A recent study has shown that periodontitis is associated with premature births and low birth weight. Infections due to periodontitis and other advanced stages of gum disease present in the mother's body cause pathogens to be released into the mother's blood stream that could play a role in triggering early births and other birth complications.

Bottom line for gum disease

Although more research studies need to take place for doctors and scientists to say for certain that gum disease directly causes adverse pregnancy outcomes, if you notice any signs of gum disease, consult your dentist and your obstetrician so that the condition can be treated and halted. If you see signs of gingivitis when you're trying to get pregnant or while you're pregnant, you'll want to schedule an appointment with your dentist and obstetrician and let them know what's going on with your mouth. The presence of gum disease is believed to be connected to complications such as pre-eclampsia, early delivery and low birth weight.

Pregnancy tumors

Pregnancy tumors can form on your gums, lips, and in the mouth during pregnancy. They are always benign, but they can look alarming. They show up as small, round raised lumps on the gums, inside the lips, or on or around the external part of the mouth. They can appear on other parts of the body as well. They are reddish or purple in color and are prone to bleeding. Although they're not cancerous and usually disappear shortly after the baby is born, your doctors may want to rule out dangerous tumors by having them removed. By keeping up with your brushing, flossing and dental checkups during pregnancy, research suggests that you may be able to reduce the number of bacteria believed to be associated with pregnancy tumors.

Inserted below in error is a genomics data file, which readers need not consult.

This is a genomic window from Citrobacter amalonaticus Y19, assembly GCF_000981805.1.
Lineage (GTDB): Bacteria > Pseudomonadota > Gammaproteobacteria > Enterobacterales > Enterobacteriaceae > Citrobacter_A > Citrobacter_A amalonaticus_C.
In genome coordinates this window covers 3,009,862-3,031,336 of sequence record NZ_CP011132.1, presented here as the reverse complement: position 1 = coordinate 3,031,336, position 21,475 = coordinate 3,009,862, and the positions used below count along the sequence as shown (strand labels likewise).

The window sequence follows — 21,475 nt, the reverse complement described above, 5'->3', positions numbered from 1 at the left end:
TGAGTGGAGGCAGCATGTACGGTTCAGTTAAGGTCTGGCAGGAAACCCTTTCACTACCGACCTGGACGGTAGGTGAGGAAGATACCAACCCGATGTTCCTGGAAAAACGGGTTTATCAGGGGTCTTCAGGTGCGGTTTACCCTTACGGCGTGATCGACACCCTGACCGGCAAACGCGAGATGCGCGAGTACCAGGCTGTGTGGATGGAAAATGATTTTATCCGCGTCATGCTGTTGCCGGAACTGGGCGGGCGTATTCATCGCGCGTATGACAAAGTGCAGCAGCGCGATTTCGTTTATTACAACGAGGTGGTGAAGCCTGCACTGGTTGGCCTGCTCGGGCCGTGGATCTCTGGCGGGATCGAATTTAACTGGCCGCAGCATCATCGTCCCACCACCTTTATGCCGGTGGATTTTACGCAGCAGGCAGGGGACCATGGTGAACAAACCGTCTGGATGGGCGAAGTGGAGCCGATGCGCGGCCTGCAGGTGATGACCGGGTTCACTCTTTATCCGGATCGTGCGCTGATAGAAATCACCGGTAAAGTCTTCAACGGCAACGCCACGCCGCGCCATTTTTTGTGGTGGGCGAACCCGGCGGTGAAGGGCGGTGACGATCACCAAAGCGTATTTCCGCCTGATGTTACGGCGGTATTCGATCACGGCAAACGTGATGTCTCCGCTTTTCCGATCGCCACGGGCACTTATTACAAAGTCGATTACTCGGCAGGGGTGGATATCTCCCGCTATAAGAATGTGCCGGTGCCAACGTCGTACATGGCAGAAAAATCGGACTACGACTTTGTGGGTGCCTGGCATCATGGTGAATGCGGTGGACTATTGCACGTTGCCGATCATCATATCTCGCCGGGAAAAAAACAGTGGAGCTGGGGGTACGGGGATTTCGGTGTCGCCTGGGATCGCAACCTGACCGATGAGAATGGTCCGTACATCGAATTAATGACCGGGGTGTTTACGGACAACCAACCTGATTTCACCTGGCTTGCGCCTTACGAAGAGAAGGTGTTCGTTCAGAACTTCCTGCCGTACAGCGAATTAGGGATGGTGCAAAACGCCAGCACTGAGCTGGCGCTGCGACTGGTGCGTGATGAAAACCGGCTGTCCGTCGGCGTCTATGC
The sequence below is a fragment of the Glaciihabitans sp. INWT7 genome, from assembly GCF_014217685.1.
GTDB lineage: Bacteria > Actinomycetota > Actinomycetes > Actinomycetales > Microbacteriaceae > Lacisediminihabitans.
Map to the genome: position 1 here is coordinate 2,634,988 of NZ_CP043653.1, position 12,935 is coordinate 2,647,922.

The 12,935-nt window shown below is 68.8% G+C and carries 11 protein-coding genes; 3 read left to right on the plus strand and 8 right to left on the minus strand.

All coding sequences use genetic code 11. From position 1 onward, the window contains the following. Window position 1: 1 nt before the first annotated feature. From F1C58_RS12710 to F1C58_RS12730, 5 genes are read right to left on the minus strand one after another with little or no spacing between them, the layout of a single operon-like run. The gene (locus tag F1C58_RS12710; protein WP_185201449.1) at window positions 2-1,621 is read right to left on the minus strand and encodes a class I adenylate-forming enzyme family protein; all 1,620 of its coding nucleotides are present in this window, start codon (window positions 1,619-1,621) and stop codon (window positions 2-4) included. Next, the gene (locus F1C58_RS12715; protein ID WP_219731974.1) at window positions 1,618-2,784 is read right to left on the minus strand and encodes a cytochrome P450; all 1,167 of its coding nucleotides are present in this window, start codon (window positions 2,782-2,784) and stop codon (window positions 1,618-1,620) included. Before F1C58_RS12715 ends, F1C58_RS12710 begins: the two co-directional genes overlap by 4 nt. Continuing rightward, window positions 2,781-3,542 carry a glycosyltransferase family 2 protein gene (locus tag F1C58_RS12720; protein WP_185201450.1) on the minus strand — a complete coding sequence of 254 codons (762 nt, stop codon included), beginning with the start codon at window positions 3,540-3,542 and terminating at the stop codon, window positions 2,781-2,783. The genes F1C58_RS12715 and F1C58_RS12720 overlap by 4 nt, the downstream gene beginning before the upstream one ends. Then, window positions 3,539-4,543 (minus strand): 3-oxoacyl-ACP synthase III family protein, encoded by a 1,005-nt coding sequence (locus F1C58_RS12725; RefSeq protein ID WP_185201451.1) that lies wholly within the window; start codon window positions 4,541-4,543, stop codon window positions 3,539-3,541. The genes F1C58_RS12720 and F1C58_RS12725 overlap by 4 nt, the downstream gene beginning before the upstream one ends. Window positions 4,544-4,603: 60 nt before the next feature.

Facial cellulitis 

It's estimated that one in four women of reproductive age are going to be more cavity prone during their pregnancy. When tooth decay goes untreated, it can result in a painful and serious condition called facial cellulitis, where an area of inflamed, painful skin irritation appears around the mouth. Here are some more facts about this condition:

  • Facial cellulitis is caused by infections of the layers of the skin on the face by harmful bacteria such as streptococcus, which have seeped through a crack in the skin.
  • Cellulitis usually appears on the legs, but can appear on the face, especially when triggered by untreated tooth decay.
  • When untreated, cellulitis can lead to very serious and life-threatening conditions such as blood infections, bone infections (including infection of the jaw bone), infection of the lymph vessels and even gangrene.
  • Facial cellulitis is considered dangerous for women and their babies during pregnancy, so expectant mothers who have acute facial cellulitis are usually hospitalized.

Periodontal disease and cardiovascular disease:

There appears to be a link between periodontal disease and cardiovascular disease. In other words, people who have periodontal infections have the harmful bacteria in their mouths that cause periodontal disease and those individuals are more likely to have some form of cardiovascular disease.

Prevention: Keeping your mouth healthy during pregnancy

Because hormonal changes can have such a big impact on your mouth, teeth and gums, there are some things you'll want to keep in mind before and during pregnancy: